That light bulb was Rob realizing the benefits orchards can have on the environment versus corn and bean-type crops. “If we sustained orchards and weren’t plowing all the time, we’d lessen erosion and runoff issues,” he says. “So I was thinking, ‘Okay, how do you do that sustainably and make money?’ And it was obvious: if you ferment the stuff, you can sell it for a lot more than if you’re just picking apples off the tree. Then I realized I could do what I was going to school for and my hobby at the same time.”
He returned to the University of Minnesota to get his master’s in horticulture, taking such classes as organic fruit production from professors like Jim Luby, the breeder of the Honeycrisp apple. While he learned a lot, his focus remained on cider apples and someday opening his own cidery.
Rob’s path to that goal wasn’t a straight one, though. Before starting Wyndfall in late 2014, Rob worked for the National Parks Service and United States Department of Agriculture. He traveled all over the U.S., tasked with jobs like getting dropped from helicopters onto mountains in Alaska to collect soil samples (with a shotgun, in case of bears). After a few years, he returned to Minnesota and took a job at the Natural Resources Conservation Service office in Jordan. But being at a desk all day didn’t sit well with Rob, so when, in 2014, he got an offer to launch a cidery in La Crescent, he quit his job, sold his house, and put everything he had into Wyndfall Cyder. He released his first cider in spring 2015.
“It was pretty crazy,” he says, looking back at his decision. “I was 35 then and moved onto the orchard. I was living with interns and was like, ‘Oh my God, what am I doing?’” He laughs. “If I’d known the way it was going to go, I probably wouldn’t have done it. I’m glad I was ignorant enough to not know what I was getting into. I’m glad I did it.”
In 2015, his first full season, the unpredictability of the cider-making business became painfully clear to Rob when a hail storm damaged the majority of the orchard’s crop. The apples were too ugly to sell, but fortunately were still viable as juice for the cider. “I learned more about making cider and the whole process in that first year than I did in the previous 10 years combined,” Rob says. “It’s pretty risky, jumping into things like that, but it’s working out.”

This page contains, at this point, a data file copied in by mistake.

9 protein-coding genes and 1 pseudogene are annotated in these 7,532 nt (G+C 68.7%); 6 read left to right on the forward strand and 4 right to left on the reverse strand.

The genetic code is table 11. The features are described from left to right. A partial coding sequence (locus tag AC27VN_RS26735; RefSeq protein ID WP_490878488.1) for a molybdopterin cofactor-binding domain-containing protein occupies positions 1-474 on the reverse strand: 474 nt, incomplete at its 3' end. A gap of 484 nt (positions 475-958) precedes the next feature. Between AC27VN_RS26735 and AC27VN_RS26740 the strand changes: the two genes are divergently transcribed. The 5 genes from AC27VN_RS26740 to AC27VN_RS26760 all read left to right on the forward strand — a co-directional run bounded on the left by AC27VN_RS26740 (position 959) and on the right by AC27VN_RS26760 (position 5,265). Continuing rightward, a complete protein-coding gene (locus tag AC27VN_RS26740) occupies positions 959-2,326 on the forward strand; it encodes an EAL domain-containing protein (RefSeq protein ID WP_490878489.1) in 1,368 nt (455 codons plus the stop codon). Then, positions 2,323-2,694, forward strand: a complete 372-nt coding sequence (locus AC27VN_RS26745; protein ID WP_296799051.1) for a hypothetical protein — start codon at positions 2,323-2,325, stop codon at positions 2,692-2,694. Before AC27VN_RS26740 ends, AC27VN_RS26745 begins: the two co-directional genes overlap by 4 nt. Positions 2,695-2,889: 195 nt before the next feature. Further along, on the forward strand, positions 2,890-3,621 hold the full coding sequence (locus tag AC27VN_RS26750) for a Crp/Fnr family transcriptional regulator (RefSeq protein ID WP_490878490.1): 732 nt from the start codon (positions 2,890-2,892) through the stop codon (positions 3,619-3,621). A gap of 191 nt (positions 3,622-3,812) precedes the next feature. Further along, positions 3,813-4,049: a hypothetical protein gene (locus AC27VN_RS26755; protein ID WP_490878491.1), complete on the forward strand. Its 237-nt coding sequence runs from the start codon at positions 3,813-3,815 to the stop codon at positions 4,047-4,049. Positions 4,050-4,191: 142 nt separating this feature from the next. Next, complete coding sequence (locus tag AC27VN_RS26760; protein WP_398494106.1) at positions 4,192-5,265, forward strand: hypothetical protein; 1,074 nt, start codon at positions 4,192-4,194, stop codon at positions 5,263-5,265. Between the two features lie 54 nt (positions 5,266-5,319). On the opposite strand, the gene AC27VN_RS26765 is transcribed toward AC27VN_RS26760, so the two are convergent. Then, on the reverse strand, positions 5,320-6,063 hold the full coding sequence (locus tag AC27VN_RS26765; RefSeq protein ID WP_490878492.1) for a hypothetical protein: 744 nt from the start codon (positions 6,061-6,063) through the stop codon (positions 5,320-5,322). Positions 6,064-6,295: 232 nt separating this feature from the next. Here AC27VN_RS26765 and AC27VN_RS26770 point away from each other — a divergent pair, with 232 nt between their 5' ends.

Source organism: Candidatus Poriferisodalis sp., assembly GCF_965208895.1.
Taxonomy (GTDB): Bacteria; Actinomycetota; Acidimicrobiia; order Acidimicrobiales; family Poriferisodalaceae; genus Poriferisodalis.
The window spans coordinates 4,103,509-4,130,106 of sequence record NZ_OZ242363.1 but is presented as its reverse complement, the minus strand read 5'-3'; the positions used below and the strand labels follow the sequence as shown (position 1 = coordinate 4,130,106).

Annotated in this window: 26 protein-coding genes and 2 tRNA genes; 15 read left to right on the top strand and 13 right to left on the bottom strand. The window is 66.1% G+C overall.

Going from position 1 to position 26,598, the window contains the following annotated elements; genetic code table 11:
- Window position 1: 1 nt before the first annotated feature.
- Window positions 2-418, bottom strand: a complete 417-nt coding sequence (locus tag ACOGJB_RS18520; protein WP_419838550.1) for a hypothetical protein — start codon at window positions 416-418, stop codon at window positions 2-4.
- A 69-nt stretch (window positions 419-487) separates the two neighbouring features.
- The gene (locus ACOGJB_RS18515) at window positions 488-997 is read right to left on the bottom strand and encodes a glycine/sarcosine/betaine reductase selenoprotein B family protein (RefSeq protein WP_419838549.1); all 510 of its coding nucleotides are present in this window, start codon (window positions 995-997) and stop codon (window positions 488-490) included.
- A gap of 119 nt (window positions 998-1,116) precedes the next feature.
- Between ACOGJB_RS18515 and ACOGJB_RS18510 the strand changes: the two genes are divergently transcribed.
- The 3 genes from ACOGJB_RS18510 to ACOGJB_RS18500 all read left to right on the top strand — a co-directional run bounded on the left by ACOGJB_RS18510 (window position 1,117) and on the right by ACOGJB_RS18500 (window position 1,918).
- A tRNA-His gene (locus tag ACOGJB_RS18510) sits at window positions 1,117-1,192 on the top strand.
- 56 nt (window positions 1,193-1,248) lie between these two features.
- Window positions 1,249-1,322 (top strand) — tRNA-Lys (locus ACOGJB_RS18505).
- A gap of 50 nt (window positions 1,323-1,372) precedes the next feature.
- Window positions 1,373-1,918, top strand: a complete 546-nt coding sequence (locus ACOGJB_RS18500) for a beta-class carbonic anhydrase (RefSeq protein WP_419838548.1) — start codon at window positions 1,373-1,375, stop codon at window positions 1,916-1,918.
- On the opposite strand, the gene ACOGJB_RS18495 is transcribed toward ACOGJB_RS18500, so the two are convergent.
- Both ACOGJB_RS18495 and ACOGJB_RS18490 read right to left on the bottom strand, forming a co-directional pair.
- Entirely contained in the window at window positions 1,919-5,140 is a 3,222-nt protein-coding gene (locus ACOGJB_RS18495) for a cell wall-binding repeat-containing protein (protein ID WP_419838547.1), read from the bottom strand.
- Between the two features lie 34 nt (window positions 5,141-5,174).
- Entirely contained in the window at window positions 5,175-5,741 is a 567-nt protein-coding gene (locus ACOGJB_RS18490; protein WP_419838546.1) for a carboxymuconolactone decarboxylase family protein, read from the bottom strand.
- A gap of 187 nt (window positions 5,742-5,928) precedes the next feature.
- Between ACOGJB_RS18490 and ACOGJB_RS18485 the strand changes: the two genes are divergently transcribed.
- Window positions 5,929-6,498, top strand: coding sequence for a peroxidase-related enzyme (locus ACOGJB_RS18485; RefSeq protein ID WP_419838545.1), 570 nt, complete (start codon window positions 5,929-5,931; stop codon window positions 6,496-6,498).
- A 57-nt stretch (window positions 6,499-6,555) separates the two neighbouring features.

This year’s crop at Minnesota Harvest looks good so far, and Rob is feeling confident about his production scale. In addition to his ciders—Root River, a semi-sweet raspberry cider; Homesteader, a semi-dry hopped cider; and Driftless Dry, an English brut-style cider—Rob will also be making a private-label cider for Minnesota Harvest. They just purchased a bottler, and hope to buy more equipment soon.
For now, Rob is concentrating on getting his new system down and locking in a consistent product. “You’re taking a product that’s variable every year—the juice and the sugars in the apples are going to be different every year based on the crop—and massaging it into something in which it’s best represented,” he says. “Who knows how long it will take. You’re trying it all the time, waiting until it’s right. It’s a taste thing. That’s what I really love about it.”
As the cider industry gains momentum and consumers become more educated on what high-quality cider tastes like (versus the sweeter, mass-consumption ciders that have long dominated the U.S. market), Rob hopes to help catch Minnesota’s cider scene up with those of Washington state, the East Coast, and Britain. “I just want to keep striving to improve the quality of what we can make here,” he says. “Hopefully soon we’ll be producing some of the best ciders in the country, from Minnesota-grown cider apples.”
- Photos: Aaron Davidson for The Growler